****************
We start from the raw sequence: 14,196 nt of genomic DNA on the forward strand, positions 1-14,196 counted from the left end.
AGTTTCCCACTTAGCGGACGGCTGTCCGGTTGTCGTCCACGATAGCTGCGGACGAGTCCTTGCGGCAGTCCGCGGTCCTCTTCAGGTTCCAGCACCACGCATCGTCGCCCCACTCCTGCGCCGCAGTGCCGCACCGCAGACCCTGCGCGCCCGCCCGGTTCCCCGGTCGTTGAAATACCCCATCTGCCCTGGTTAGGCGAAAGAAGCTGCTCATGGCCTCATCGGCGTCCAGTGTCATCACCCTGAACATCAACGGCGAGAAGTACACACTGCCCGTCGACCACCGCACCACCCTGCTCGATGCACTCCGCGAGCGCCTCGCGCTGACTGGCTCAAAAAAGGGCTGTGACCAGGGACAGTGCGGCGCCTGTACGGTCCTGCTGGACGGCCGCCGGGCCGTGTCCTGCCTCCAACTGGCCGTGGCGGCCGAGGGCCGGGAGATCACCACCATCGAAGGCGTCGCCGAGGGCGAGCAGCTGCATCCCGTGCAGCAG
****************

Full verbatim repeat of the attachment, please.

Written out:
We start from the raw sequence: 14,196 nt of genomic DNA on the forward strand, positions 1-14,196 counted from the left end.
AGTTTCCCACTTAGCGGACGGCTGTCCGGTTGTCGTCCACGATAGCTGCGGACGAGTCCTTGCGGCAGTCCGCGGTCCTCTTCAGGTTCCAGCACCACGCATCGTCGCCCCACTCCTGCGCCGCAGTGCCGCACCGCAGACCCTGCGCGCCCGCCCGGTTCCCCGGTCGTTGAAATACCCCATCTGCCCTGGTTAGGCGAAAGAAGCTGCTCATGGCCTCATCGGCGTCCAGTGTCATCACCCTGAACATCAACGGCGAGAAGTACACACTGCCCGTCGACCACCGCACCACCCTGCTCGATGCACTCCGCGAGCGCCTCGCGCTGACTGGCTCAAAAAAGGGCTGTGACCAGGGACAGTGCGGCGCCTGTACGGTCCTGCTGGACGGCCGCCGGGCCGTGTCCTGCCTCCAACTGGCCGTGGCGGCCGAGGGCCGGGAGATCACCACCATCGAAGGCGTCGCCGAGGGCGAGCAGCTGCATCCCGTGCAGCAG